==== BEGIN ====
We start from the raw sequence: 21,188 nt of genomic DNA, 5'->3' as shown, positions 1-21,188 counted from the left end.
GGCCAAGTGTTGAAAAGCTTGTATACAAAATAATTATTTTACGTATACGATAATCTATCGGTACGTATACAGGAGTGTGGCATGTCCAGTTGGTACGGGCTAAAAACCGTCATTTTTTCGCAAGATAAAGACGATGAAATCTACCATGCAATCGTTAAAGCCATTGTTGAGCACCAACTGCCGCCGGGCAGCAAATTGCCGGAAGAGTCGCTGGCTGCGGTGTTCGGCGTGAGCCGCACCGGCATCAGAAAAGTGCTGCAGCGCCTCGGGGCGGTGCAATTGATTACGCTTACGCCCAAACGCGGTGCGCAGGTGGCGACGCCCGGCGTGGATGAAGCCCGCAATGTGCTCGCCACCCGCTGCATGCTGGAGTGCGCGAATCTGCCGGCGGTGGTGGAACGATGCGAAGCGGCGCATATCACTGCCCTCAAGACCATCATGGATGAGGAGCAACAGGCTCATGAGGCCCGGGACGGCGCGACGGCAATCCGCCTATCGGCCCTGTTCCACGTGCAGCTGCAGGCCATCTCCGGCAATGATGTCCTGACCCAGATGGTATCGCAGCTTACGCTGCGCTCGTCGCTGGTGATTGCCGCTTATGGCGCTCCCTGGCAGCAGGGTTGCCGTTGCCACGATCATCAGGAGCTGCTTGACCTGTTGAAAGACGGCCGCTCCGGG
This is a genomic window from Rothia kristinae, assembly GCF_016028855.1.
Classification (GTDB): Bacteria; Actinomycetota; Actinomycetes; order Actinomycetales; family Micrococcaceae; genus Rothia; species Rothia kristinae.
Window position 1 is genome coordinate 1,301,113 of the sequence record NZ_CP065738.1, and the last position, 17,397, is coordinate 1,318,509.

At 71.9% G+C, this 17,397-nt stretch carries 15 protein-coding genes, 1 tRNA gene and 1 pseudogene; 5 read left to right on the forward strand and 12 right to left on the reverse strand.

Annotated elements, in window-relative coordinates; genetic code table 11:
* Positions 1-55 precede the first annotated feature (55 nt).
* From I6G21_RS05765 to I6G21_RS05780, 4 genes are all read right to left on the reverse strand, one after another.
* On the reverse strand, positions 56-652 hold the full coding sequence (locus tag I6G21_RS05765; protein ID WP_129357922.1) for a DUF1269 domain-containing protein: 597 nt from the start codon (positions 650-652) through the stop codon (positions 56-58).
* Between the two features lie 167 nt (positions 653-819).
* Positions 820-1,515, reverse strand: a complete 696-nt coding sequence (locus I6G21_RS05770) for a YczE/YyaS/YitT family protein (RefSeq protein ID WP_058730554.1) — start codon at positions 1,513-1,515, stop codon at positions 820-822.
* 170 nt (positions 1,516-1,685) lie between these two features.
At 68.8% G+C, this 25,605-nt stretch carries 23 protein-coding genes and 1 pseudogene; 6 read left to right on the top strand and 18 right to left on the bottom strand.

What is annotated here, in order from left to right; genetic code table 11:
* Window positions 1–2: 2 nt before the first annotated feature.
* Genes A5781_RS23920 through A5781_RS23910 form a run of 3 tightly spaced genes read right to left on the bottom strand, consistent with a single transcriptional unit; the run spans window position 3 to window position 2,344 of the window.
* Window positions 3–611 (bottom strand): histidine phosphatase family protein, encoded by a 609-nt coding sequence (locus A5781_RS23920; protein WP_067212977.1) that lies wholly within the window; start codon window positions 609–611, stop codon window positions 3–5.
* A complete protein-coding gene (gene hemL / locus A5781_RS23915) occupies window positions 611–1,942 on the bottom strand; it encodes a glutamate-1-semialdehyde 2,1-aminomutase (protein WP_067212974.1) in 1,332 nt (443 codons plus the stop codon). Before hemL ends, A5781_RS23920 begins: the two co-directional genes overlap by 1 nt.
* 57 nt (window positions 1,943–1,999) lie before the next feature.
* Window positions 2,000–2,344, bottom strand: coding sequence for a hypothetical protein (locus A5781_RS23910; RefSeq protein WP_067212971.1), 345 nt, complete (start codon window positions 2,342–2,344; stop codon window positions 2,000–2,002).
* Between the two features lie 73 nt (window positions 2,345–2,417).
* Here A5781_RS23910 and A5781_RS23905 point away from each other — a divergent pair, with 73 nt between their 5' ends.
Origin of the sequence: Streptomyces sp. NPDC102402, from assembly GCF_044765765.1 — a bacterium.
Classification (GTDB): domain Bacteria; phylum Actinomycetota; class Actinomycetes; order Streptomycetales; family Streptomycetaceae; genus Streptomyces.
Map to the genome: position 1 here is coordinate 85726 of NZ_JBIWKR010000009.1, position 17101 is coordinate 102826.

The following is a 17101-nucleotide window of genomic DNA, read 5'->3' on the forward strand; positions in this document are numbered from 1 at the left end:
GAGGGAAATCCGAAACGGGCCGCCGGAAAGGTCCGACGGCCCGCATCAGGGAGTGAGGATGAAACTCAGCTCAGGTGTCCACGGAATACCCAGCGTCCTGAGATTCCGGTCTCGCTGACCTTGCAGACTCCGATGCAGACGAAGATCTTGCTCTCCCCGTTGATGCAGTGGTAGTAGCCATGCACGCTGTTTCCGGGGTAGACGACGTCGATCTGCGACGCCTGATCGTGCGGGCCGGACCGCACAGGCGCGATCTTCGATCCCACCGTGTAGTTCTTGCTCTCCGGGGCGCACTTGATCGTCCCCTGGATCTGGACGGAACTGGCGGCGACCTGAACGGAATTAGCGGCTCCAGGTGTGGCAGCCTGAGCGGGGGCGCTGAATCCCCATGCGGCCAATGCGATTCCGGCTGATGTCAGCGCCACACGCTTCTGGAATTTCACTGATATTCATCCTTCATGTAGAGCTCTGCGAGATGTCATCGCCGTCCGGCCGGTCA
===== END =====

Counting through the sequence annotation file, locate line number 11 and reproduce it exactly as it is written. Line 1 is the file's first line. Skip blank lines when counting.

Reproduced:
* Between the two features lie 167 nt (positions 653-819).